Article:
Criteria 1 and 2 of [15] state that the endophenotype should be reliable and heritable. With respect to heritability, we have demonstrated that – at least for this age group – there is strong evidence for genetic influences on Stroop performance, but not on flanker performance. With respect to reliability, we have no test-retest data but we can assess reliability by examining the MZ correlations, because these correlations provide a lower limit to reliability [27]. Inspection of Table 2 reveals that the Stroop performance measures are characterized by high MZ correlations, which implies high reliabilities. The flanker performance measures reported in Table 3, however, revealed quite low MZ correlations. This finding, in combination with a low split-half reliability (reported in [11]) leads us to conclude that Stroop performance provides a more reliable measure than flanker performance.


We have found evidence for the existence of strong genetic effects on conflict resolution, although the effects are task dependent. We conclude that performance on the Stroop test yields a better endophenotype for frontal (dys)function than performance on the flanker task. So, despite the overlapping regions of brain activation in the Stroop and flanker tasks, and despite their face-value similarity, we believe that these interference tasks differ in important, yet unknown ways.



The subject group consisted of a group of 290 12-year old twins. There were 33 monozygotic male pairs (MZM), 24 dizygotic male pairs (DZM), 45 monozygotic female pairs (MZF), 16 dizygotic female pairs (DZF), and 27 opposite sex pairs (DOS). The twins participate in a longitudinal study of attention and attention problems. The twins are registered in the Netherlands Twin Registry (NTR), which is hosted by the Vrije Universiteit of Amsterdam [28]. The twins were randomly selected from the NTR subject pool. None of the children suffered from severe mental or physical impairments.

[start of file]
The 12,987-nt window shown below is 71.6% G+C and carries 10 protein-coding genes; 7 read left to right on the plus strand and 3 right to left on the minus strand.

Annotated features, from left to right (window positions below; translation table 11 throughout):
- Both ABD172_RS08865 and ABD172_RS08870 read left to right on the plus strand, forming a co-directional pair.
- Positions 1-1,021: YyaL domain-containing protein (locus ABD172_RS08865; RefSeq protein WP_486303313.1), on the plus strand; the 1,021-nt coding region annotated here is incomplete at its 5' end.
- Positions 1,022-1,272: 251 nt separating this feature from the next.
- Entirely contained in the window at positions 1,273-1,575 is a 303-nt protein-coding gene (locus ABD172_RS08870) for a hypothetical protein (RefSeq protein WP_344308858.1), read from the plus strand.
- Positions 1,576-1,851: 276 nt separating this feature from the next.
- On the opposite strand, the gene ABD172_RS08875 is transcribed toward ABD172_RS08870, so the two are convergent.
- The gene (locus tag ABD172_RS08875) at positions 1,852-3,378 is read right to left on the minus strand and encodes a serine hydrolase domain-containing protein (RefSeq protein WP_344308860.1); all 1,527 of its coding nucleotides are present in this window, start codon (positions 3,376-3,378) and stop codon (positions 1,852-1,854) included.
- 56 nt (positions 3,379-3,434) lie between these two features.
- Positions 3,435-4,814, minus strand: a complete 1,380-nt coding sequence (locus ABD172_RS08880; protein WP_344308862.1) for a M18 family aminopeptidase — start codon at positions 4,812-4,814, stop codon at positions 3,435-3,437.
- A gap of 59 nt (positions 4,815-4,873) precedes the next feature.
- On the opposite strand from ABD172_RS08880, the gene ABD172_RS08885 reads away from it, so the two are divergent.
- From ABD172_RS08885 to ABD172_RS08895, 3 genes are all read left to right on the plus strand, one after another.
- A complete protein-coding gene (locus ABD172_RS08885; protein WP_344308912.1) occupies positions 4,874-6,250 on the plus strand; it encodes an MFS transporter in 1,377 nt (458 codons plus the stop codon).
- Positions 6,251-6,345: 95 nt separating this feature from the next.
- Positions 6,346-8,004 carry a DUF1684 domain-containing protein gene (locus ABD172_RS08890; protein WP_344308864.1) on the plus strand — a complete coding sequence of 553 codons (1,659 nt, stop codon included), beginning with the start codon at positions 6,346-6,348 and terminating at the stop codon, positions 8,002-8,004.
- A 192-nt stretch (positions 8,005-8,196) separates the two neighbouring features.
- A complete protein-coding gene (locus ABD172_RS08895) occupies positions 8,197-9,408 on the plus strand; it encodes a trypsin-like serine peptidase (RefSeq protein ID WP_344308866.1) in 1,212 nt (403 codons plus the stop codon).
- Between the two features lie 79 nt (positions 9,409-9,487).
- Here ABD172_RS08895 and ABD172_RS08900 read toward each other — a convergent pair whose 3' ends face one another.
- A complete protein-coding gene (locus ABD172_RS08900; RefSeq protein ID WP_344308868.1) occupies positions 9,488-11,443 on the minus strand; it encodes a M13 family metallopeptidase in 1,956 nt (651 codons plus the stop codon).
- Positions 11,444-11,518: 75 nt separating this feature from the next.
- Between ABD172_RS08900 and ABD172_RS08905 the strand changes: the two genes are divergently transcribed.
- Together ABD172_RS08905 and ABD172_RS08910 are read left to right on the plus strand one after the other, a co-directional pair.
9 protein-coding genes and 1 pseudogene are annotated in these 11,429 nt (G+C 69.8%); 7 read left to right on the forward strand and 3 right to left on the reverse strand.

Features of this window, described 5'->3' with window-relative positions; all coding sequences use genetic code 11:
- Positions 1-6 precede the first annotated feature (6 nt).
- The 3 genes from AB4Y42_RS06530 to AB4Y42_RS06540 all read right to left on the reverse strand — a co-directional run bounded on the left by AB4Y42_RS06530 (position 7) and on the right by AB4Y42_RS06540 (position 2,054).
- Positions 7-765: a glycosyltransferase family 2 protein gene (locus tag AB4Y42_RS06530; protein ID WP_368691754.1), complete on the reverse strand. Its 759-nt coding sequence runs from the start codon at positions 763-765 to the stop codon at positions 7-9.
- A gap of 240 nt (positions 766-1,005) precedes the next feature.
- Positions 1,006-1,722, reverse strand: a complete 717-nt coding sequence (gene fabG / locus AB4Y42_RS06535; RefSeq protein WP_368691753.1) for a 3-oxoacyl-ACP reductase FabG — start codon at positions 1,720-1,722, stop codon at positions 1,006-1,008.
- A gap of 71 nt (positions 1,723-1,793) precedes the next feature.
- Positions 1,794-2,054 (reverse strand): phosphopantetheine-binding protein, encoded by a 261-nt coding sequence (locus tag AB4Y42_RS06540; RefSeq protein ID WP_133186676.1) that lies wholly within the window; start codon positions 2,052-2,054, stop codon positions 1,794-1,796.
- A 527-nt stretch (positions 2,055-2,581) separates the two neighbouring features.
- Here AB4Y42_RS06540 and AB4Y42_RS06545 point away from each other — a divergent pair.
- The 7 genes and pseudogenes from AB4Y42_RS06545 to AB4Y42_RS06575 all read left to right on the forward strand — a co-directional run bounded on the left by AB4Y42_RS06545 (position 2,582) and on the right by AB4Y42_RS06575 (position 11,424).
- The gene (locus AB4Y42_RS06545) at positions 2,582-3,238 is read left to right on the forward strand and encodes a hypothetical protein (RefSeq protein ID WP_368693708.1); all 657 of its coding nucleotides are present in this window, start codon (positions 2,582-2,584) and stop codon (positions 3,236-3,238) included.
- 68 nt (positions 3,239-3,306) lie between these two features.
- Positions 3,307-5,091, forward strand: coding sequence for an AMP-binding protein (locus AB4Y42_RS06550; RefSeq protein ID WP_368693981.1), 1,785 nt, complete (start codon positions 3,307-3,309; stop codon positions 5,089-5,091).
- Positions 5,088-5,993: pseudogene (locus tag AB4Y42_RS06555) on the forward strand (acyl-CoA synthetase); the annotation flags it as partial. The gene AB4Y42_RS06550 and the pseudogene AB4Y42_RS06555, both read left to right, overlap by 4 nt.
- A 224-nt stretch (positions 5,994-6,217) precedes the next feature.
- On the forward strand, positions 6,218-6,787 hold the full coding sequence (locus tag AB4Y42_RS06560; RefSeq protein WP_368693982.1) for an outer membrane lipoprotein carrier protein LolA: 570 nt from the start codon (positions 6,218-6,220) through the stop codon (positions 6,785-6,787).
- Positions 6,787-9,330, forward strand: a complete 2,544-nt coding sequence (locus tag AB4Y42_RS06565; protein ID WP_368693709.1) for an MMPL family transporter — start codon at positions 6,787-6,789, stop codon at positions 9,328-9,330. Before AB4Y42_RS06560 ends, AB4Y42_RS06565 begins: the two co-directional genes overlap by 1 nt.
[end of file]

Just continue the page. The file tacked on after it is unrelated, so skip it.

Twin pairs were first asked in writing whether they were willing to participate in the study. Permission was also asked of the parents or caretakers. If permission was granted, the families received further information on the study, and were invited to come to the campus site to do the tests. The study was approved by the local Ethics Committee, and on the day of testing the children and their parents / legal representatives signed an informed consent form.


Twins were tested on the same day. The children performed a range of neuropsychological tests that lasted approximately 4 hours per child. All tests were performed in the same order. Here we focus on the Stroop Color and Word Test [1] and the Eriksen flanker test. In the Stroop test, subjects complete 3 cards, each with 10 columns of 10 items. Subjects have to name aloud the items on each card, from the top-left corner to the bottom-right corner. Card 1 involves naming the words 'red', 'green', 'yellow' and 'blue' printed in black ink. Card 2 involves naming the colors of squares that are printed in different colors. Card 3 involves naming the ink color that the words 'red', 'green', 'yellow' and 'blue' are printed in. In Card 3 word content and ink color never match, i.e., all color words are incongruent. Speed and accuracy are stressed in the instructions. Each card is scored as the time (in seconds) to complete the card. Time is recorded by the experimenter using a stopwatch. The experimenter also recorded the number of errors (the wrong item is named, or an item is skipped), and the number of corrections (the wrong item is named, but the subject immediately corrects himself afterwards). Note that in this task we do not have trial-by-trial information on speed and accuracy; we only have summary scores across the entire Stroop card.

In the Eriksen flanker task subjects were presented with a horizontal array of 5 arrows. Subjects were instructed to attend to the direction of the center arrow, and ignore the 4 flanking ones. Subjects had to press the left key to a left facing center arrow, and the right key to a right facing center arrow. The flanking arrows could either all point in the same direction as the target arrow (e.g., < < < < <; congruent condition), or they all pointed in the opposite direction (e.g., < < > < <; incongruent condition). Subjects received 40 congruent and 40 incongruent trials in a random order. For each trial, the computer stored the RT and whether the correct key was pressed. The number of valid cases in the flanker task is lower than in the Stroop task. This was due either to practical problems (some data were not collected or not stored on the computer), or because some subjects made an extremely high number of errors (less than 75 % correct). Further details of the Stroop task and the flanker task can be found in [11].

Data analysis: test of means